A controversial bill that would legalize physician-assisted suicide in California was removed from a scheduled hearing of the State Assembly’s Health Committee July 7 and its authors said they would not try to reintroduce the bill for the remainder of 2015.

Senate Bill 128, which would allow doctors to prescribe lethal doses of drugs to terminally ill patients, was passed by the State Senate in June but, in the face of determined opposition by a large coalition of medical, religious and disability rights groups, support for the bill wilted to the point where only four of the 19 Health Committee members said they would support it, according to a poll taken by the Sacramento Bee.

The bill, which is modeled after a bill adopted in Oregon in 1997, gained traction after Brittany Maynard, a 29-year-old California woman suffering from brain cancer, moved to Oregon last year so that she could end her own life through legal physician-assisted suicide.

Proponents of the bill have said they may try to reintroduce the measure next year and, if it fails to be approved by the Legislature, an option would be to place it on the ballot as an initiative.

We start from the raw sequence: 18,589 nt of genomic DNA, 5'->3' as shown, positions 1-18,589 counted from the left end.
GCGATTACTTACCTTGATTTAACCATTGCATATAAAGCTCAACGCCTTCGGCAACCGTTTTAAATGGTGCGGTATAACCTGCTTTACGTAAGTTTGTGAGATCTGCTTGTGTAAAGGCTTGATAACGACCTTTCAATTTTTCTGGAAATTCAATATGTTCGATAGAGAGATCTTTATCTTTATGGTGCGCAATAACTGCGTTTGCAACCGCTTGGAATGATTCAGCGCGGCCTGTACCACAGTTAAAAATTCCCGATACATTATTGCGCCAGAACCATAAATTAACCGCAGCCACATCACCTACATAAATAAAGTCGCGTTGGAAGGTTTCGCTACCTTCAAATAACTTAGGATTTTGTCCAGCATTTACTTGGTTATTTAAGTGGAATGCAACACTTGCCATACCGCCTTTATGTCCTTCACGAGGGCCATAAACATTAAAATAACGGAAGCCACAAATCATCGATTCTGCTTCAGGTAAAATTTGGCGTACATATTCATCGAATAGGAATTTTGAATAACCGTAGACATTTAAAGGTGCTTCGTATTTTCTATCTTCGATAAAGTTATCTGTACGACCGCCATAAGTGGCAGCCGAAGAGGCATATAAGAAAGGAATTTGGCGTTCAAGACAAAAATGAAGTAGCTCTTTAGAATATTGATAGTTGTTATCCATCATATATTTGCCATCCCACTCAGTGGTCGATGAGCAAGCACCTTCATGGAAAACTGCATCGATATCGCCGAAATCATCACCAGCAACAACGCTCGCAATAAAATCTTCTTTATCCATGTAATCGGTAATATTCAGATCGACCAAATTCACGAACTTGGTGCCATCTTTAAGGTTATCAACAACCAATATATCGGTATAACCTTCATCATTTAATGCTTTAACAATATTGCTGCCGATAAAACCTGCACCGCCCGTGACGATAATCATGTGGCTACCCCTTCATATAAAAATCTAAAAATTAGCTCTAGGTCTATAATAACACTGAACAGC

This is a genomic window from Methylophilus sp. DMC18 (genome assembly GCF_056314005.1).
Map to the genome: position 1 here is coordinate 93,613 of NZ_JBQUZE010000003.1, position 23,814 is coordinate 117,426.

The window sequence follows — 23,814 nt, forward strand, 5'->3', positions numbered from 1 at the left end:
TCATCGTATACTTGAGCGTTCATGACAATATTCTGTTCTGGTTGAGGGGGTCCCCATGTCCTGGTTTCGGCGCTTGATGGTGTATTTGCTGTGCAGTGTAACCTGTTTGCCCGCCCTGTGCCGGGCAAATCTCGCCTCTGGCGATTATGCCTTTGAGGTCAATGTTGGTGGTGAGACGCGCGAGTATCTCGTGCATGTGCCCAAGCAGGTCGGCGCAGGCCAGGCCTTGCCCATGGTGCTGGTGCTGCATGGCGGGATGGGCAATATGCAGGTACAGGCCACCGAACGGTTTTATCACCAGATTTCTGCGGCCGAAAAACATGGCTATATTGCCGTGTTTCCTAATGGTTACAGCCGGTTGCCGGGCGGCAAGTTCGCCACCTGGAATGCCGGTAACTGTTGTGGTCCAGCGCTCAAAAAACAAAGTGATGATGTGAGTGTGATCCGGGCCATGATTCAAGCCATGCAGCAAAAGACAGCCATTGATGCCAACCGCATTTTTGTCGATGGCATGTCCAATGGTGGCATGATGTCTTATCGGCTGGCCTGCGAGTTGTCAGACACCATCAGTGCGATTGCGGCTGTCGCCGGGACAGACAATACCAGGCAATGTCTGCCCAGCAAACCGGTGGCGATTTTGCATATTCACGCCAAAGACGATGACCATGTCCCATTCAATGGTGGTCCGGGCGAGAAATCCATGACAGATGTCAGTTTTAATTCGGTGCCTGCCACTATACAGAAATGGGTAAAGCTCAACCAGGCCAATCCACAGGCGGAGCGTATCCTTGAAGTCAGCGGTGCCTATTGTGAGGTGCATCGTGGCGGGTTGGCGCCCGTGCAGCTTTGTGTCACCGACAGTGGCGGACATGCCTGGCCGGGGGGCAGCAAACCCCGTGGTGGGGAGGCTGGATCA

The bill’s most recent setback came as a result of longstanding and continuous opposition by a coalition of groups organized under the umbrella of the advocacy group Californians Against Assisted Suicide (CAAS), said its spokesperson Tim Rosales.

“This is a broad coalition,” said Rosales, “and very diverse. There are groups that are on every end of the ideological spectrum: those who would identify themselves as pro-choice or pro-life, or those who would identify themselves as agnostic on that particular issue. But one unique thing about the coalition is that many of the groups don’t agree on much of anything else except assisted suicide, and to get them to work collaboratively is a real achievement and something that they certainly deserve a lot of credit for.”

Rosales pointed to the effective efforts of three primary categories of coalition members in persuading legislators not to support the bill. He called the various disability rights advocacy groups “unsung heroes” who had been “tireless in some of their advocacy.” The “tremendous networks” of the faith-based members of the coalition also proved instrumental, as did “the oncologists and their trade association here in California. They’re the doctors closest to this issue and they’re the ones who will deal with this if it becomes legal, more than any other medical specialty. They testified at every hearing and were advocating strongly from their membership against this legislation.”

The future of the bill, said Rosales, is likely murky.

“I think this was a setback for [the proponents],” he said. “and I honestly think they don’t know what to do right now. There’s probably a variety of opinions in their camp. For our part, we’re continuing to come prepared and to communicate with legislators and voters about what we feel is wrong not just with the bill itself, but with the issue.